Ok - so last night, I had myself convinced it was a range issue with the remote, because I could get it to work consistently when I plugged an adapter in right next to my TV stand, but not when the lamp was plugged in across the room.

Of course, this morning I was unable to reproduce that issue. I booted the Pi up and everything worked just fine. While I'm still unable to consistently reproduce the problem, I've noticed two things:

1. Either unplugging the remote adapters or rebooting the Pi while the lights are on seems to screw things up, sometimes. i.e. reboot the Pi while both lights are on, and then I can't turn them off from the command line - even if it was controlling both lights fine before the last reboot. Or, unplug a light that's on, and then the Pi can't control it when I plug it back in in the exact same spot. So, if you haven't already, try using the disconnected remote to turn the lights off, then boot up the Pi. Maybe unplug everything and plug it back in while you're at it (can't hurt, right?).

2. A vague hunch that it's a power issue, especially when you mention your LED flickering. I'm actually powering my Pi from this powered USB hub (I combined this build with a RetroPie and didn't want to have two power cords). That hub can provide 3A total split between 7 devices, which should be more than enough for the Pi and the remote - but things seem to work more consistently when the Pi is powered off certain ports more than others. I'm not sure if there are internal limitations on the hub where some of the ports have current limits and are only intended for low-power devices. Regardless - can you try just running the breadboard's power bus off a completely separate power supply? Either a 5V USB source, or 4.5V from a 3xAA battery pack (should still be recognized as a logical high)? I'd be surprised if the remote is drawing more current than the Pi's +5V supply can provide, because as far as I know that comes straight from USB...but who knows. If you do that, make sure the other power supply still shares a common ground with the Pi.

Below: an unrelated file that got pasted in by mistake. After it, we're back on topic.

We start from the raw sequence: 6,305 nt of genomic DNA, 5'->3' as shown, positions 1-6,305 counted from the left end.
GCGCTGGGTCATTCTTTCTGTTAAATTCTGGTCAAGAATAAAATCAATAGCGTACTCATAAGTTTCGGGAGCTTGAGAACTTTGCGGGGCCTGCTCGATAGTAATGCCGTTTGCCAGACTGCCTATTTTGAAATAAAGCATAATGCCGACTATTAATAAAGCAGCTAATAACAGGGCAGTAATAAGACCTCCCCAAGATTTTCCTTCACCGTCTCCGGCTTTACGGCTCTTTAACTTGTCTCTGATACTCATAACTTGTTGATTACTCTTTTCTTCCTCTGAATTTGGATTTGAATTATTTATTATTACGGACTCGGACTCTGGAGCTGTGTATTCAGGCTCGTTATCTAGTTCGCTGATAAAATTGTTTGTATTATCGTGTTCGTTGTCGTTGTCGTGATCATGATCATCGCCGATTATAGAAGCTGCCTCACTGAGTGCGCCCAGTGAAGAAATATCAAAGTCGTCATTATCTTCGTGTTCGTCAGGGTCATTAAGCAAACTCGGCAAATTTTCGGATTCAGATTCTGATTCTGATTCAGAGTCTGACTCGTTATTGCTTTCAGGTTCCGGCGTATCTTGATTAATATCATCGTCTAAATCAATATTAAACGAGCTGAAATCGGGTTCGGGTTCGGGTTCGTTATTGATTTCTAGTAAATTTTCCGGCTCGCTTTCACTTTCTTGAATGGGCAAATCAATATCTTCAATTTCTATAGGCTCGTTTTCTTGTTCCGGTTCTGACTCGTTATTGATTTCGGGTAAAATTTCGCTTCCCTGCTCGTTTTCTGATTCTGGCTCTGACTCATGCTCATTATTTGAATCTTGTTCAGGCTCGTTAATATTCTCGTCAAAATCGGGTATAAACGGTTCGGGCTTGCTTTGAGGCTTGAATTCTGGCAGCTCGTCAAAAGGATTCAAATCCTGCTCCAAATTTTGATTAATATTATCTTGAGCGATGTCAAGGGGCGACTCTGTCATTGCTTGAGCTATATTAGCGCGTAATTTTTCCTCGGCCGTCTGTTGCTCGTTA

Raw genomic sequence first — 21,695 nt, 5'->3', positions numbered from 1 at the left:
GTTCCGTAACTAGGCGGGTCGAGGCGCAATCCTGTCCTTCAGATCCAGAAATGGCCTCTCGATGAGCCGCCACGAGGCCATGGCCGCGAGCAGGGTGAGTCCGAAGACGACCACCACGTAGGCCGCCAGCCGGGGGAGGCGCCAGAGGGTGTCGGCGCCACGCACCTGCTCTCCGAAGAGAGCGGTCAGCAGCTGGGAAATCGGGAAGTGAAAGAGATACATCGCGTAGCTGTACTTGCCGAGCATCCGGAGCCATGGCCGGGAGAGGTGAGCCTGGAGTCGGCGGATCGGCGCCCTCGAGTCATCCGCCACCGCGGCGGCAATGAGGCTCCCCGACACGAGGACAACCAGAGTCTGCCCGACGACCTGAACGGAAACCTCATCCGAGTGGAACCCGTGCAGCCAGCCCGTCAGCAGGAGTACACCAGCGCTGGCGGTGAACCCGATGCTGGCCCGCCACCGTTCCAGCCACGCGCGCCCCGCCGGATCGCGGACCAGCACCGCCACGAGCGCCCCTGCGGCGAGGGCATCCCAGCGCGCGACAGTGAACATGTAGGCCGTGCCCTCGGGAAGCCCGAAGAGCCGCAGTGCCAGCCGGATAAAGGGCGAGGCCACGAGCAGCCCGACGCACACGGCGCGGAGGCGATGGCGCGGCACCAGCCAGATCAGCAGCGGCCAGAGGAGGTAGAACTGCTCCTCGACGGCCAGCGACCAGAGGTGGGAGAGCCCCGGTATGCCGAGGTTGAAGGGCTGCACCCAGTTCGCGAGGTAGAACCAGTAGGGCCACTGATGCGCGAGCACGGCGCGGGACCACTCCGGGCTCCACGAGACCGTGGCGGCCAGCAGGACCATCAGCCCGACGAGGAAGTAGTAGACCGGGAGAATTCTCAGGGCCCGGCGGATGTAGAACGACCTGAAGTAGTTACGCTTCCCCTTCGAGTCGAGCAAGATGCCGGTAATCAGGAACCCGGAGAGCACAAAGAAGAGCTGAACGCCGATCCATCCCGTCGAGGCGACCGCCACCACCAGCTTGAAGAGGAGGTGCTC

Ben Finio (author)  mikerbob5 months ago

Honestly I'm stumped then. Comparing your image to this one from my project, it does look like the layout of your board's traces is slightly different, but ultimately all the same pins go to the same buttons.

How about making sure we actually have the same chip? You can't really see it in my photos, but mine has AUT980202-B printed on the top. Maybe there's something else going on with your board that my tutorial doesn't account for at all...

My only other guess would be to somehow read the RF signals, but I have absolutely no idea how to do that because I have zero experience working with RF. Assuming you find some way to decode/read/whatever the signal when each button is pressed, then you could compare that to the signal when you drive it using the Pi (or see if it's even generating an RF signal at all). Again, not a clue how to do that myself, but I'm betting there's an Instructable on it somewhere...

Last question - are you testing it under the exact same conditions when you push the buttons and when you use the Pi? Same outlets, same range between the remote and the outlet, etc? My remote is a little finicky sometimes, so just a thought.